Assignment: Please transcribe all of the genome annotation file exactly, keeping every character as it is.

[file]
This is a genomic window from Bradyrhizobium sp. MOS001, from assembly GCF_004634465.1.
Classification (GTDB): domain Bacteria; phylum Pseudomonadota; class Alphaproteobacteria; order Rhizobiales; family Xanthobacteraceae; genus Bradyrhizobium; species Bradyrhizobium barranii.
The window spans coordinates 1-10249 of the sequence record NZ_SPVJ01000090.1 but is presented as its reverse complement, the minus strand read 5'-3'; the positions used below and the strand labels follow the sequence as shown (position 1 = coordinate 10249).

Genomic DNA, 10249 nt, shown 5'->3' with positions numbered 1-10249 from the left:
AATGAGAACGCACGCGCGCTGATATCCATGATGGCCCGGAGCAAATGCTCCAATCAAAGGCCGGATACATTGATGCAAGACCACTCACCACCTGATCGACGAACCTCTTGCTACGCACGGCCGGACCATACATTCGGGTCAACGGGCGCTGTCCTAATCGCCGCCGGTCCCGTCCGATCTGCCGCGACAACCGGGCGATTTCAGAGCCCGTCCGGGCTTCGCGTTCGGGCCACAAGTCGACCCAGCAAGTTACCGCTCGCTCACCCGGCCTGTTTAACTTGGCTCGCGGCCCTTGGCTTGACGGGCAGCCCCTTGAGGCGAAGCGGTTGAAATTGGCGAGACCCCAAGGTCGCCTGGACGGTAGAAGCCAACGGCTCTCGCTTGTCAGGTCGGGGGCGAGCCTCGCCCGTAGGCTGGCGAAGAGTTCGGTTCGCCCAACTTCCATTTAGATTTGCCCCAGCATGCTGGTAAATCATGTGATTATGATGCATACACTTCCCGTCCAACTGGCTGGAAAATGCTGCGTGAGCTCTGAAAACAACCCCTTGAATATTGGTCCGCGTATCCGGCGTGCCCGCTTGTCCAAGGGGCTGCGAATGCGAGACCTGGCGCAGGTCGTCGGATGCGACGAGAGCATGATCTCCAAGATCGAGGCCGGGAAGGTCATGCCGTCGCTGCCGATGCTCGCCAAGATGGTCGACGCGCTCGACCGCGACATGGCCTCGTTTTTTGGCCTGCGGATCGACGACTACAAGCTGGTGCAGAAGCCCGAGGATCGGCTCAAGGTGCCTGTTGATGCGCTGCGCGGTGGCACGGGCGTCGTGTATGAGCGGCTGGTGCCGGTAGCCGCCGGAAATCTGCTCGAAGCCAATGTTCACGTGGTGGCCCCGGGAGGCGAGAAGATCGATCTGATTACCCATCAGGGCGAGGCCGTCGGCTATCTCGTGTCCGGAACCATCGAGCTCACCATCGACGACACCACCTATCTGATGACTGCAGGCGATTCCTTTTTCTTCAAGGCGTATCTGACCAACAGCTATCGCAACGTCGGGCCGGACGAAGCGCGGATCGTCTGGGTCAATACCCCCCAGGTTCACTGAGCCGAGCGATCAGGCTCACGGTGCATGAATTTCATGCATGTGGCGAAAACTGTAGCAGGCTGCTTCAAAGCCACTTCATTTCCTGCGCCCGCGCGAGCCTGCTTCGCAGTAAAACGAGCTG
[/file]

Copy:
This is a genomic window from Bradyrhizobium sp. MOS001, from assembly GCF_004634465.1.
Classification (GTDB): domain Bacteria; phylum Pseudomonadota; class Alphaproteobacteria; order Rhizobiales; family Xanthobacteraceae; genus Bradyrhizobium; species Bradyrhizobium barranii.
The window spans coordinates 1-10249 of the sequence record NZ_SPVJ01000090.1 but is presented as its reverse complement, the minus strand read 5'-3'; the positions used below and the strand labels follow the sequence as shown (position 1 = coordinate 10249).

Genomic DNA, 10249 nt, shown 5'->3' with positions numbered 1-10249 from the left:
AATGAGAACGCACGCGCGCTGATATCCATGATGGCCCGGAGCAAATGCTCCAATCAAAGGCCGGATACATTGATGCAAGACCACTCACCACCTGATCGACGAACCTCTTGCTACGCACGGCCGGACCATACATTCGGGTCAACGGGCGCTGTCCTAATCGCCGCCGGTCCCGTCCGATCTGCCGCGACAACCGGGCGATTTCAGAGCCCGTCCGGGCTTCGCGTTCGGGCCACAAGTCGACCCAGCAAGTTACCGCTCGCTCACCCGGCCTGTTTAACTTGGCTCGCGGCCCTTGGCTTGACGGGCAGCCCCTTGAGGCGAAGCGGTTGAAATTGGCGAGACCCCAAGGTCGCCTGGACGGTAGAAGCCAACGGCTCTCGCTTGTCAGGTCGGGGGCGAGCCTCGCCCGTAGGCTGGCGAAGAGTTCGGTTCGCCCAACTTCCATTTAGATTTGCCCCAGCATGCTGGTAAATCATGTGATTATGATGCATACACTTCCCGTCCAACTGGCTGGAAAATGCTGCGTGAGCTCTGAAAACAACCCCTTGAATATTGGTCCGCGTATCCGGCGTGCCCGCTTGTCCAAGGGGCTGCGAATGCGAGACCTGGCGCAGGTCGTCGGATGCGACGAGAGCATGATCTCCAAGATCGAGGCCGGGAAGGTCATGCCGTCGCTGCCGATGCTCGCCAAGATGGTCGACGCGCTCGACCGCGACATGGCCTCGTTTTTTGGCCTGCGGATCGACGACTACAAGCTGGTGCAGAAGCCCGAGGATCGGCTCAAGGTGCCTGTTGATGCGCTGCGCGGTGGCACGGGCGTCGTGTATGAGCGGCTGGTGCCGGTAGCCGCCGGAAATCTGCTCGAAGCCAATGTTCACGTGGTGGCCCCGGGAGGCGAGAAGATCGATCTGATTACCCATCAGGGCGAGGCCGTCGGCTATCTCGTGTCCGGAACCATCGAGCTCACCATCGACGACACCACCTATCTGATGACTGCAGGCGATTCCTTTTTCTTCAAGGCGTATCTGACCAACAGCTATCGCAACGTCGGGCCGGACGAAGCGCGGATCGTCTGGGTCAATACCCCCCAGGTTCACTGAGCCGAGCGATCAGGCTCACGGTGCATGAATTTCATGCATGTGGCGAAAACTGTAGCAGGCTGCTTCAAAGCCACTTCATTTCCTGCGCCCGCGCGAGCCTGCTTCGCAGTAAAACGAGCTG